Your cart


Total AUD



  • Corsair
  • Corsair

Katherine Carlyle

Rupert Thomson

8 Reviews

Rated 0

Fiction, Modern & contemporary fiction (post c 1945)

Katherine Carlyle is the breakthrough novel for literary novelist Thomson. Philip Pullman has already hailed the book 'a masterpiece.' The story, contemporary, concerns the discovering of one's self; identity and family - in the words of Richard Flanagan: 'this road trip through a snow dome of mesemeric hallucinations is Thomson at his best.'

In the late 80s, Katherine Carlyle is created using IVF. Stored as a frozen embryo for eight years, she is then implanted in her mother and given life. By the age of nineteen Katherine has lost her mother to cancer, and feels her father to be an increasingly distant figure. Instead of going to college, she decides to disappear, telling no one where she has gone. What begins as an attempt to punish her father for his absence gradually becomes a testing-ground of his love for her, a coming-to-terms with the death of her mother, and finally the mise-en-scene for a courageous leap from false empowerment to true empowerment.

Written in the beautifully spare, lucid and cinematic prose that Thomson is known for, KATHERINE CARLYLE uses the modern techniques of IVF and cryopreservation to throw new light on the myth of origins. It is a profound and moving novel about where we come from, what we make of ourselves, and how we are loved.

Read More Read Less

Praise for Katherine Carlyle

  • Thomson's ability to create a world that feels entirely original and untouched by any other mind is at full strength in this strange and haunting book ... It's the strongest and most original novel I've read for a very long time - Philip Pullman

  • Rupert Thomson's twilight worlds have long enchanted many readers, and this road trip through a snow dome of mesemeric hallucinations is Thomson at his best. - Richard Flanagan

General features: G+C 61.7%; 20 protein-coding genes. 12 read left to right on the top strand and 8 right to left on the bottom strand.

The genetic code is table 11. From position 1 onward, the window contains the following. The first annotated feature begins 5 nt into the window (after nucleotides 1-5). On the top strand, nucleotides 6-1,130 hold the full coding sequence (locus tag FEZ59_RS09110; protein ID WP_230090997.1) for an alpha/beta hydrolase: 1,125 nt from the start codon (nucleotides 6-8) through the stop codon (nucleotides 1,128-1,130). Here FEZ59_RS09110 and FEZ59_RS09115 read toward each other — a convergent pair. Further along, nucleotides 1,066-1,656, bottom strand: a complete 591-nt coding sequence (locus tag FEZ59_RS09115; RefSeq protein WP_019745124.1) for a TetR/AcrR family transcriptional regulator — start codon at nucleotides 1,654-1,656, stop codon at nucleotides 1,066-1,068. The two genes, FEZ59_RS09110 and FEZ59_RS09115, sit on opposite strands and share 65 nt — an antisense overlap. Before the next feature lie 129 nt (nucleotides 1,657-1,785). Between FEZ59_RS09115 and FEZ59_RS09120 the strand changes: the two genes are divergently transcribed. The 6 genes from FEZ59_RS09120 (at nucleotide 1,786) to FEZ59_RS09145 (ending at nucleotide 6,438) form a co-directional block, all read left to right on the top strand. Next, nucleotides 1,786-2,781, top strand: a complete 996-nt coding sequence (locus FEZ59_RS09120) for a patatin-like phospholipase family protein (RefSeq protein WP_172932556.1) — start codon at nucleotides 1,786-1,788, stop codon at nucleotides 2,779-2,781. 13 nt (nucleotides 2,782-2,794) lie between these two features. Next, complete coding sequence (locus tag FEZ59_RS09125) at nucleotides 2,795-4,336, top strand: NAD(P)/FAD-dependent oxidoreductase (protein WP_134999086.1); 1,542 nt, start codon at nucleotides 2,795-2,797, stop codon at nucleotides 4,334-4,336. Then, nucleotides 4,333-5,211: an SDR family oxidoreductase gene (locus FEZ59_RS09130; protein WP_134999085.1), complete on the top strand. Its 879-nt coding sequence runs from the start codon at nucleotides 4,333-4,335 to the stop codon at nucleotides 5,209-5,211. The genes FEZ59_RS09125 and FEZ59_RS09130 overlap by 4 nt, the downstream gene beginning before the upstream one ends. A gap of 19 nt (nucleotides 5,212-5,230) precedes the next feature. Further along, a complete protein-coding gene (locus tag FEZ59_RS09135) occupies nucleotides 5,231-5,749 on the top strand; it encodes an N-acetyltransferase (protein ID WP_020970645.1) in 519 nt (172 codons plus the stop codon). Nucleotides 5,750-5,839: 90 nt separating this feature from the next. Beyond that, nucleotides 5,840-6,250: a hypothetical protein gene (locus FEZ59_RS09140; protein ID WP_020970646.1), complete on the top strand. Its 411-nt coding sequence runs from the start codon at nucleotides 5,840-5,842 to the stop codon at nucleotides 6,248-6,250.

• Rupert Thomson is one of the most interesting, adventurous writers working in fiction today. - Anne Enright

  • Smart, stylish, inventive, and always entertaining, Rupert Thomson displays enormous range as a novelist. His prose is consistently sharp, his ideas consistently intriguing. I would read any book that Rupert Thomson wrote. - Lionel Shriver

  • This riveting and visionary story haunted me long after I finished the last page. Katherine Carlyle is an extraordinary novel - Deborah Moggach

  • It's a masterpiece. - Philip Pullman

  • Written with the verve, pace and detail of a spy novel, sleek and oddly honest, this is the fascinating story of Katherine Carlyle who mysteriously decides that instead of university and a privileged life she will erase her identity and much of her emotions and go untraceably to the most remote settlement of the Russian north. She is not seeking love. She is determined to have abandoned it. - James Salter

  • Rupert Thomson's writing serves as an augmentor of your own imagination. As with Secrecy, Katherine Carlyle immediately transports you into an ever-expanding, yet intimate cinematic experience. I absolutely loved it. - KT Tunstall

Read More Read Less

Rupert Thomson

Rupert Thomson is the author of nine highly acclaimed novels, including The Insult, which was shortlisted for the Guardian Fiction Prize, and chosen by David Bowie as one of his 100 Must-Read Books of all Time, The Book of Revelation, which was made into a feature film by the Australian writer/director, Ana Kokkinos, and Death of a Murderer, which was shortlisted for the Costa Prize. In 2010, he published a memoir, This Party Got to Stop, which won the Writers' Guild Non-Fiction Book of the Year. Rupert Thomson has contributed to the Financial Times, the Independent, and the Guardian. He lives in London.

This website uses cookies. Using this website means you are okay with this but you can find out more and learn how to manage your cookie choices here.Close cookie policy overlay